Thursday, 21 May 2009

Landing at Anzac Cove, Gallipoli ..... May 2009

13 - 16 May 2009

***looking down on the thin strip of beach at Anzac Cove, doughie the dinghy down there somewhere***Balvenie at anchor off Anzac Cove***next morning at dawn with Balvenie at anchor off North Beach***looking landwards with North Beach ashore***

With the forecast still looking settled enough to anchor off the exposed Anzac Cove, we motored north in glassy waters from Bozcaada to the southern tip of the Gallipoli Peninsular, then we had a southwest seabreeze come in, just enough to send in a sloppy roll and be annoying. We headed north up the peninsular and anchored 100 metres off Anzac Cove, in front of the the very beach, where on the 25th April 1915 thousands of New Zealand and Australian troops landed in row boats in an effort to secure the peninsular for the Allied Forces, in conjunction with British, French, Indian and Nepalese troops who landed further south at the entry to the Dardanelle Straits.

We launched the dinghy, and 94 years and some days after the initial landing during WW1 we stepped ashore on Anzac Cove's thin strip of beach to the friendly sound of birdsong instead of deafening enemy fire. Although the shoreline has no doubt changed over the many years since the landing it is easy to see that this was probably the worst place along the shoreline that they could have landed, as the beach was only about 5 metres wide backed by steep cliffs covered in low scrub and bush. We walked along the pebbled shore until we had access to the road above, then visited the shoreline cemeteries, the Anzac Commemorative Site and the Anzac Memorial, all within an easy walk of each other.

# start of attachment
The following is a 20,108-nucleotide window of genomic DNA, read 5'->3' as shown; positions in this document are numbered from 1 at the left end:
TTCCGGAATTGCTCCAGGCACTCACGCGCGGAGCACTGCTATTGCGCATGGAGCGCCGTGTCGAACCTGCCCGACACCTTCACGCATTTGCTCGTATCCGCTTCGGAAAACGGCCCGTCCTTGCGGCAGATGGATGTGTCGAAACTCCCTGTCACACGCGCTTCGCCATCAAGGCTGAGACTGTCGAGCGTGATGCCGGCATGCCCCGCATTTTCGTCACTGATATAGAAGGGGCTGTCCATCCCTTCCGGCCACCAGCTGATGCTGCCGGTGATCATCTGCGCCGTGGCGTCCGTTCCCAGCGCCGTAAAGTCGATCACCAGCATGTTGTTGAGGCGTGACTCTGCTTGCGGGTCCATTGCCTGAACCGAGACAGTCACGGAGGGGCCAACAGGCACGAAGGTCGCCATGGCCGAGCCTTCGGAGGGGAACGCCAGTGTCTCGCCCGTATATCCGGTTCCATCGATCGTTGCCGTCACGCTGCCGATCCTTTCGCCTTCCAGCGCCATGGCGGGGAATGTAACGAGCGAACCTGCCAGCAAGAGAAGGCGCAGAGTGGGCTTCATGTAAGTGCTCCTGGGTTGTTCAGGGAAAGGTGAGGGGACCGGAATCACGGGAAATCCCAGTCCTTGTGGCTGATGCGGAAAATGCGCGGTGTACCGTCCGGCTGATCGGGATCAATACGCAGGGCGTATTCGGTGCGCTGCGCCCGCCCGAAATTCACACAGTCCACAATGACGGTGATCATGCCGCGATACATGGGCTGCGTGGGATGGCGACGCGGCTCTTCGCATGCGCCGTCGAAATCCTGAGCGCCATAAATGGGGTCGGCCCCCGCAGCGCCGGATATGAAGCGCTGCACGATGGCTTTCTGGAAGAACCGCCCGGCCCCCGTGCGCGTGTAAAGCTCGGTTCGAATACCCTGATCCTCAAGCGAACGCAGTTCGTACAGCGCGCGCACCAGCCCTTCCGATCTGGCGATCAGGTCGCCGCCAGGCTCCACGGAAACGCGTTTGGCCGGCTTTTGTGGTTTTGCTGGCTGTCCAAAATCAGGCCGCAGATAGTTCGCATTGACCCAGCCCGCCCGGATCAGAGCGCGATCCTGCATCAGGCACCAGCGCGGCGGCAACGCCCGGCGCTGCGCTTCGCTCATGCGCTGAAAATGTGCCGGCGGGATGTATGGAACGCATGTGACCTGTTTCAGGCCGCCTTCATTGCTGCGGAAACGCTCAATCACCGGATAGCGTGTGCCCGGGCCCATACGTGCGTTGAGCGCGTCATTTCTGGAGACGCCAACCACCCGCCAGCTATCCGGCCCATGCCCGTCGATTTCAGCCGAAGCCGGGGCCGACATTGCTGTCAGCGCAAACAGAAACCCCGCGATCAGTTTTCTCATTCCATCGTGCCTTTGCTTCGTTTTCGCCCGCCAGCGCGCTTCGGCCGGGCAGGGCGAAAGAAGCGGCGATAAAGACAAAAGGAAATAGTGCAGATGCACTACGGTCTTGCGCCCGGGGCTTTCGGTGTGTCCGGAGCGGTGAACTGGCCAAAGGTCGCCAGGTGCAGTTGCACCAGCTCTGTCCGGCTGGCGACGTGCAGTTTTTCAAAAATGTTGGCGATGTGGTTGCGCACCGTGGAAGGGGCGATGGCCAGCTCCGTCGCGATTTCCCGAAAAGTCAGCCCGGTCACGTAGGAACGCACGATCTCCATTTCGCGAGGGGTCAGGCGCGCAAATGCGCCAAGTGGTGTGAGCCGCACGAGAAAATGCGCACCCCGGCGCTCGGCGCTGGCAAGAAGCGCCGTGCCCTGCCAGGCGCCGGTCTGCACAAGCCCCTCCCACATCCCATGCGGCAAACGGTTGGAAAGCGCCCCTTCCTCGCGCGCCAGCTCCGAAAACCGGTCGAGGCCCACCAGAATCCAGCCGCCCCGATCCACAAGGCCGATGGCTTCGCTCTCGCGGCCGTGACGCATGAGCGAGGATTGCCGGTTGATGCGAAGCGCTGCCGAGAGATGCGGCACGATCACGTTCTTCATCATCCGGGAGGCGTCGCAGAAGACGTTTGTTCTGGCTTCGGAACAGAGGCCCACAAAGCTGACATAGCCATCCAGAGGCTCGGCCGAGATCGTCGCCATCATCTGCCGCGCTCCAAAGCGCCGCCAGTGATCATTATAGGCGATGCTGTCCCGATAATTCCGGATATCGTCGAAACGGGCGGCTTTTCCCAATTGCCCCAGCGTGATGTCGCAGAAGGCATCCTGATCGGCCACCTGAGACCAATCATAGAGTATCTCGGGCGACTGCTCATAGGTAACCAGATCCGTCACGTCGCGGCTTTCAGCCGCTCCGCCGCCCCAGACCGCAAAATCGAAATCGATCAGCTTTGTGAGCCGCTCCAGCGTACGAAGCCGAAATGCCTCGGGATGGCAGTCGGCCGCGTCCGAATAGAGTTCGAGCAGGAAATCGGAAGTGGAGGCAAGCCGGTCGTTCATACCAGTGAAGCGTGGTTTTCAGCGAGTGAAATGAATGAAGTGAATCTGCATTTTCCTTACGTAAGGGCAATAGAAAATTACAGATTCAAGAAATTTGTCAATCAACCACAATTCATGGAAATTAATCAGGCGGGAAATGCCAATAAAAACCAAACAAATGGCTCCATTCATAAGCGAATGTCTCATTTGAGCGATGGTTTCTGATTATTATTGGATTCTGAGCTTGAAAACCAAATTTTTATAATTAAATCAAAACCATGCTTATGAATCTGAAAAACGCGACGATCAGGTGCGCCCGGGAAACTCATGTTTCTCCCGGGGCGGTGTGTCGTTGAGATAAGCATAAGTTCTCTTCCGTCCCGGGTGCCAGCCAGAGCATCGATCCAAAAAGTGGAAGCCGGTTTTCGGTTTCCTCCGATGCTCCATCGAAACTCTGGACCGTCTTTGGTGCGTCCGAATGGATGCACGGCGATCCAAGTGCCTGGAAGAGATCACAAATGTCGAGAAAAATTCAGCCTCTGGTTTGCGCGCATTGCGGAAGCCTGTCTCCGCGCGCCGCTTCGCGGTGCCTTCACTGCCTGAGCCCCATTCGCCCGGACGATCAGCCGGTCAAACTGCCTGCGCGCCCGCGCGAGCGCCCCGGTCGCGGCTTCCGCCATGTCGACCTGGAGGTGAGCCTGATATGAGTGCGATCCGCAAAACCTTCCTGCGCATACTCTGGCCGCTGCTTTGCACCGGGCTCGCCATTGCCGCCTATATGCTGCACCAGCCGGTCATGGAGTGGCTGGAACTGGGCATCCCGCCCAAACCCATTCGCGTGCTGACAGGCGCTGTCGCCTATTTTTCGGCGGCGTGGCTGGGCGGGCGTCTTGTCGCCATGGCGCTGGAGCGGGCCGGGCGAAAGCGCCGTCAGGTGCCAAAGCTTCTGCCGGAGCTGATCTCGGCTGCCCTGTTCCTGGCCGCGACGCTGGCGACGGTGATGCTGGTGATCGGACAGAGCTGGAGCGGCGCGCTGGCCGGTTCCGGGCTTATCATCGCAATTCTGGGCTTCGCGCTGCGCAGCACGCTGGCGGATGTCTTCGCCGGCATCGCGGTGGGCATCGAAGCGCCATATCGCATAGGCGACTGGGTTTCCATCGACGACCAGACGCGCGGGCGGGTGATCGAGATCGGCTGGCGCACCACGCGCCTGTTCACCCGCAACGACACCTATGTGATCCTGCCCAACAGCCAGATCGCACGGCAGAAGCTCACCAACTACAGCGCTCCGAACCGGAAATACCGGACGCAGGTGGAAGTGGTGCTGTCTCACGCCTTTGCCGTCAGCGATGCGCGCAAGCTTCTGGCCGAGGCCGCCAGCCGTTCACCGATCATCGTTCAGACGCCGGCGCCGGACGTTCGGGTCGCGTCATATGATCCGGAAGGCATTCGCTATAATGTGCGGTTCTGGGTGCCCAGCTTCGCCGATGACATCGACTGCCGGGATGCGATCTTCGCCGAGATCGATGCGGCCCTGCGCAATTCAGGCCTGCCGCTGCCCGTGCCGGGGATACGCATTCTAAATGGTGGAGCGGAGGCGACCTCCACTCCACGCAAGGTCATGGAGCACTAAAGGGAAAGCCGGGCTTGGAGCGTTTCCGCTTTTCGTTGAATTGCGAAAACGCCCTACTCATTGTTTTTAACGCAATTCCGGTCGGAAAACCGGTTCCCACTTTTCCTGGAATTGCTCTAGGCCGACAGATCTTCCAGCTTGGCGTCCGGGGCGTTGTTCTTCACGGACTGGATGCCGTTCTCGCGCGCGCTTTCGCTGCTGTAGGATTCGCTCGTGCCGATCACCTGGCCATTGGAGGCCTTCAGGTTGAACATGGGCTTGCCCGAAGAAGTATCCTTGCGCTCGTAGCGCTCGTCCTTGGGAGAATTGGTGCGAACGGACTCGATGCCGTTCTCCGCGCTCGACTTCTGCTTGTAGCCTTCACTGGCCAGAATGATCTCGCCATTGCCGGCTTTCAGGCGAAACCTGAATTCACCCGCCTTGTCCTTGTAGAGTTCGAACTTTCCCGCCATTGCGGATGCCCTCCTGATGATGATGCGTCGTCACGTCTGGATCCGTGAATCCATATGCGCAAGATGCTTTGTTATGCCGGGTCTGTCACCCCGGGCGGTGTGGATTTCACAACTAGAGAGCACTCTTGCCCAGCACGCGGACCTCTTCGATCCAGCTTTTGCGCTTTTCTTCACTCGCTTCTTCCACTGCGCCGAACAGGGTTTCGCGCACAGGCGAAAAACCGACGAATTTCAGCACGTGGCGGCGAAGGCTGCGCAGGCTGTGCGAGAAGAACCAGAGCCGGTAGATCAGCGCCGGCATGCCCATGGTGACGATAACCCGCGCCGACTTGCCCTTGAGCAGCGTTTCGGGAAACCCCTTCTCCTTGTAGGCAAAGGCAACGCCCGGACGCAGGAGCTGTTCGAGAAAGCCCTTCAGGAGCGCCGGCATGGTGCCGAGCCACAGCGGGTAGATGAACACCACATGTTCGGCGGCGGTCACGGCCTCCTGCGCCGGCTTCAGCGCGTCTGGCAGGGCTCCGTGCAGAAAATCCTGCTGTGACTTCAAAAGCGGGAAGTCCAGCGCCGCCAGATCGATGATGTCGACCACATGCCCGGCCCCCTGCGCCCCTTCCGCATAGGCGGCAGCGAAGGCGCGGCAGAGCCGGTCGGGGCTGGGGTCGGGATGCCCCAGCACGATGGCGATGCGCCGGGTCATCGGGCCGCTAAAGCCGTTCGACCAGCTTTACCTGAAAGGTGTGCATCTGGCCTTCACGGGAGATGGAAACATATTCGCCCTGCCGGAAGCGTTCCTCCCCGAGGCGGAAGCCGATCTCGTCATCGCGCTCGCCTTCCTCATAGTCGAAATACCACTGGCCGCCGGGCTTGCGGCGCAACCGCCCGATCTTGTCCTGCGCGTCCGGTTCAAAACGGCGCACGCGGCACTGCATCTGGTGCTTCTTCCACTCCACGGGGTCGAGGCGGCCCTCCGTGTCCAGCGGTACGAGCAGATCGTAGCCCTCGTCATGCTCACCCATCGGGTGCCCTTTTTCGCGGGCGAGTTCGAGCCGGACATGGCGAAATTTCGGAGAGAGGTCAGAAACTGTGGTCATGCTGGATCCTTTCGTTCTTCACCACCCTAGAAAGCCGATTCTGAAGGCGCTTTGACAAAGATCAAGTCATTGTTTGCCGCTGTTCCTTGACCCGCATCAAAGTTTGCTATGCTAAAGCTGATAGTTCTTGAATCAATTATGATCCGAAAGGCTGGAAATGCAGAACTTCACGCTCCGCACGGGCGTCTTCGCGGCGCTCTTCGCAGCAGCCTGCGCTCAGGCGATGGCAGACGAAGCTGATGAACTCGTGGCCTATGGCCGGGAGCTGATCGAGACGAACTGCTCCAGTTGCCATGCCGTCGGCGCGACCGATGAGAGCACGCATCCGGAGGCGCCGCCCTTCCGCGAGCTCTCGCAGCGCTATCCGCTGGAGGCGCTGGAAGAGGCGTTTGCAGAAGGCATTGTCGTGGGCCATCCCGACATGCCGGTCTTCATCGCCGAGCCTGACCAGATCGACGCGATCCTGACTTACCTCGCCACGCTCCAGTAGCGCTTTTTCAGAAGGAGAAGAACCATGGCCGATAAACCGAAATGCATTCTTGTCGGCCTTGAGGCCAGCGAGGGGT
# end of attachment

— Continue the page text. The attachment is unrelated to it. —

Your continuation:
We slowly wandered through the gravestones, so many men buried on these distant shores, with hundreds of them having died on that very first day. Travelling by our own boat enables us to be able to visit places outside the 'tourist' hours which we regard as special, especially here it was a honour to be able to sit and reflect in undisturbed peace, on the horrors our men must have faced during their 8 month occupation of this foreign land.

Just as the sun was dipping in the west we moved Balvenie about 500m up the coast and into the slight indentation of North Beach, we felt less exposed tucked in there and had a calm night with just a little swell. North Beach is where the Anzac Forces eventually set up camp, there is a small parcel of flat land on the shore line and it was the obvious choice for a base. It is also where the Anzac Day Dawn Services are held. We honoured our ancestors and dinghied ashore at dawn, listening to the vibrant dawn chorus and watched as the sun rose above the inland ridges, where so many battles were fought and thousands of lives were lost. The Turkish Government has done a fine job of designating this entire area as National Park, as thousands of Allied and of course Turkish troops lie resting, and the Commonwealth War Cemeteries Commission proudly upkeep's the grounds and historical plagues in the cemeteries to a very high level.